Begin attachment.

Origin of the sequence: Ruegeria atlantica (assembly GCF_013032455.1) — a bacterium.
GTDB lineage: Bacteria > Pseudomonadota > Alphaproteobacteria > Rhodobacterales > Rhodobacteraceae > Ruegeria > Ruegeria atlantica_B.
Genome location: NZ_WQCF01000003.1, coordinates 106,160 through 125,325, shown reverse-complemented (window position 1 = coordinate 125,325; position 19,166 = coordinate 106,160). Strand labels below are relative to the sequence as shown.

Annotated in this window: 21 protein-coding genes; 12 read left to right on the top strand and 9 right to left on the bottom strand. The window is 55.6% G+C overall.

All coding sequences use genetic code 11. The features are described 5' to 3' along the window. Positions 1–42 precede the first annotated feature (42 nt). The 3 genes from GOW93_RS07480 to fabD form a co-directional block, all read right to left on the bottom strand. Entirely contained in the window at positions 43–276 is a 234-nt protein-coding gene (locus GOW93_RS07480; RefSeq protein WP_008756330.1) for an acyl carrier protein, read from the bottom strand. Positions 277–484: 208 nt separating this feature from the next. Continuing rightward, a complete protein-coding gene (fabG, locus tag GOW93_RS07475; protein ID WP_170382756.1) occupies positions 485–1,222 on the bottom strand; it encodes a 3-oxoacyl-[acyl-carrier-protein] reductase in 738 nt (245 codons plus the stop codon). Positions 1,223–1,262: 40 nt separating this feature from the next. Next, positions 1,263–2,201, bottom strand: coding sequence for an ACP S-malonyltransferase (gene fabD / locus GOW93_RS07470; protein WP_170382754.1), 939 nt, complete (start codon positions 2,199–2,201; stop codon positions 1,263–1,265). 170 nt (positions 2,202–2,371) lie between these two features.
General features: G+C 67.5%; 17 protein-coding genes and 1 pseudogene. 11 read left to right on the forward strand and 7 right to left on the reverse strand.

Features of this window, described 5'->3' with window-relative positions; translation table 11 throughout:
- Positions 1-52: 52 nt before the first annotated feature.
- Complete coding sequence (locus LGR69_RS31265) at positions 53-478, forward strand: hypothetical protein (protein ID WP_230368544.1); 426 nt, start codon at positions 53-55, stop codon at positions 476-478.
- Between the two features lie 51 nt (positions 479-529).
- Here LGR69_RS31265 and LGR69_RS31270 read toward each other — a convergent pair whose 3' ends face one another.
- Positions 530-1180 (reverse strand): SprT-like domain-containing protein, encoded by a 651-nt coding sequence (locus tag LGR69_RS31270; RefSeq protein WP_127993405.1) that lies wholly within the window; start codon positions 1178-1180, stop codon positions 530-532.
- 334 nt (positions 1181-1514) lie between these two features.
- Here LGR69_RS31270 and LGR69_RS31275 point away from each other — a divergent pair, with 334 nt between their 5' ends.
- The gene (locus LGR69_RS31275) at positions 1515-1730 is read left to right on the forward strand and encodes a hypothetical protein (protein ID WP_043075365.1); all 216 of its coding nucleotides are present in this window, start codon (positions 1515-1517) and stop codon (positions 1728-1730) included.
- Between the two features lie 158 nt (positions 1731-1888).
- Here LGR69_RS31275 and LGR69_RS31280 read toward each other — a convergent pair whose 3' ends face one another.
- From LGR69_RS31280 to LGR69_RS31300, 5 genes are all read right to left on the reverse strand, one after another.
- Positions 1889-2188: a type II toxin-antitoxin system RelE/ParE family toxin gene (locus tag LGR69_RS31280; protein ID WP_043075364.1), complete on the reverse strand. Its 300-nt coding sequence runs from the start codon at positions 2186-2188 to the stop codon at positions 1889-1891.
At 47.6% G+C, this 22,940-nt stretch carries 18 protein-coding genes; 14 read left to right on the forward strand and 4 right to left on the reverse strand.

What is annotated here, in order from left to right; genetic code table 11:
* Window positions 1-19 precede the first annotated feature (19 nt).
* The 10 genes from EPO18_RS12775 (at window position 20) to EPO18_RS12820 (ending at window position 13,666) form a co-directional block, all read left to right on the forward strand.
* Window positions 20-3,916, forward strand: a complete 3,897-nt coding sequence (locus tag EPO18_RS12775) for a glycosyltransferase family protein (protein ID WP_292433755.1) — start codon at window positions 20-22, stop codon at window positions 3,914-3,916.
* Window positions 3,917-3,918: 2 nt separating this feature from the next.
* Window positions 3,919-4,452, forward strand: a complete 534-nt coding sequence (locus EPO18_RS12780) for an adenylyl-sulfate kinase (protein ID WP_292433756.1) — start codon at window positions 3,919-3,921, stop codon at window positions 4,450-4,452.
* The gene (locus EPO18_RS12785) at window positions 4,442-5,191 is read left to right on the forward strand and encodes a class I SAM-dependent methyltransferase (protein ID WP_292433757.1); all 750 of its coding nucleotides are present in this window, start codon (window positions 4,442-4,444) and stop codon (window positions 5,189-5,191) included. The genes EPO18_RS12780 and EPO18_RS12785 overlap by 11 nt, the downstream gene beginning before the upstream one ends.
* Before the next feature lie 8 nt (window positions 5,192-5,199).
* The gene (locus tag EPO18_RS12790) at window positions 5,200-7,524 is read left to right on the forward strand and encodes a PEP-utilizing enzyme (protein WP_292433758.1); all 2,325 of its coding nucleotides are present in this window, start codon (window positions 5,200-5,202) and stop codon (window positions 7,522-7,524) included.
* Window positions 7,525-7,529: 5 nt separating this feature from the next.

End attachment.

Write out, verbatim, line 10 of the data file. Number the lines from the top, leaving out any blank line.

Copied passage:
- Between the two features lie 51 nt (positions 479-529).